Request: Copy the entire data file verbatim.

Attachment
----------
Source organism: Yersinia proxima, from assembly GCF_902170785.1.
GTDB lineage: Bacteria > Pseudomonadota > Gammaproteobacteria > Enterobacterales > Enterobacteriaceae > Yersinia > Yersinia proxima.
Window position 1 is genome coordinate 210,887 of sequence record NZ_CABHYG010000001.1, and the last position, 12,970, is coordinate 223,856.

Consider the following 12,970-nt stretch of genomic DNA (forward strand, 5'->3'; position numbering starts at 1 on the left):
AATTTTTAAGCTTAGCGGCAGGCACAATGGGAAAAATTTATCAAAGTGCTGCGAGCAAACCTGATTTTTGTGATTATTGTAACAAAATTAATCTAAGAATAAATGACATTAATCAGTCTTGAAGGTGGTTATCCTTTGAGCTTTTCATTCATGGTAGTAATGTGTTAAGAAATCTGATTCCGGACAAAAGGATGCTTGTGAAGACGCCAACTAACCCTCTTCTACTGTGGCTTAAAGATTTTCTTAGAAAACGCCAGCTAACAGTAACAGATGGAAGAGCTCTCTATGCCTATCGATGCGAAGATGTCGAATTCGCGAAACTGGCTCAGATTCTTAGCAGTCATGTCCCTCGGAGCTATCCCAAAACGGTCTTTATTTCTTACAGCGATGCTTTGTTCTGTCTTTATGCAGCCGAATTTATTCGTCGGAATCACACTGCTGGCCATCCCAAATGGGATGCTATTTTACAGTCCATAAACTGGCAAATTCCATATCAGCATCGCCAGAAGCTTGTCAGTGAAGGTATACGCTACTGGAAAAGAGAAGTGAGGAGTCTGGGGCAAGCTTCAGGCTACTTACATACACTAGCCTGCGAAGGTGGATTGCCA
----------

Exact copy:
Source organism: Yersinia proxima, from assembly GCF_902170785.1.
GTDB lineage: Bacteria > Pseudomonadota > Gammaproteobacteria > Enterobacterales > Enterobacteriaceae > Yersinia > Yersinia proxima.
Window position 1 is genome coordinate 210,887 of sequence record NZ_CABHYG010000001.1, and the last position, 12,970, is coordinate 223,856.

Consider the following 12,970-nt stretch of genomic DNA (forward strand, 5'->3'; position numbering starts at 1 on the left):
AATTTTTAAGCTTAGCGGCAGGCACAATGGGAAAAATTTATCAAAGTGCTGCGAGCAAACCTGATTTTTGTGATTATTGTAACAAAATTAATCTAAGAATAAATGACATTAATCAGTCTTGAAGGTGGTTATCCTTTGAGCTTTTCATTCATGGTAGTAATGTGTTAAGAAATCTGATTCCGGACAAAAGGATGCTTGTGAAGACGCCAACTAACCCTCTTCTACTGTGGCTTAAAGATTTTCTTAGAAAACGCCAGCTAACAGTAACAGATGGAAGAGCTCTCTATGCCTATCGATGCGAAGATGTCGAATTCGCGAAACTGGCTCAGATTCTTAGCAGTCATGTCCCTCGGAGCTATCCCAAAACGGTCTTTATTTCTTACAGCGATGCTTTGTTCTGTCTTTATGCAGCCGAATTTATTCGTCGGAATCACACTGCTGGCCATCCCAAATGGGATGCTATTTTACAGTCCATAAACTGGCAAATTCCATATCAGCATCGCCAGAAGCTTGTCAGTGAAGGTATACGCTACTGGAAAAGAGAAGTGAGGAGTCTGGGGCAAGCTTCAGGCTACTTACATACACTAGCCTGCGAAGGTGGATTGCCA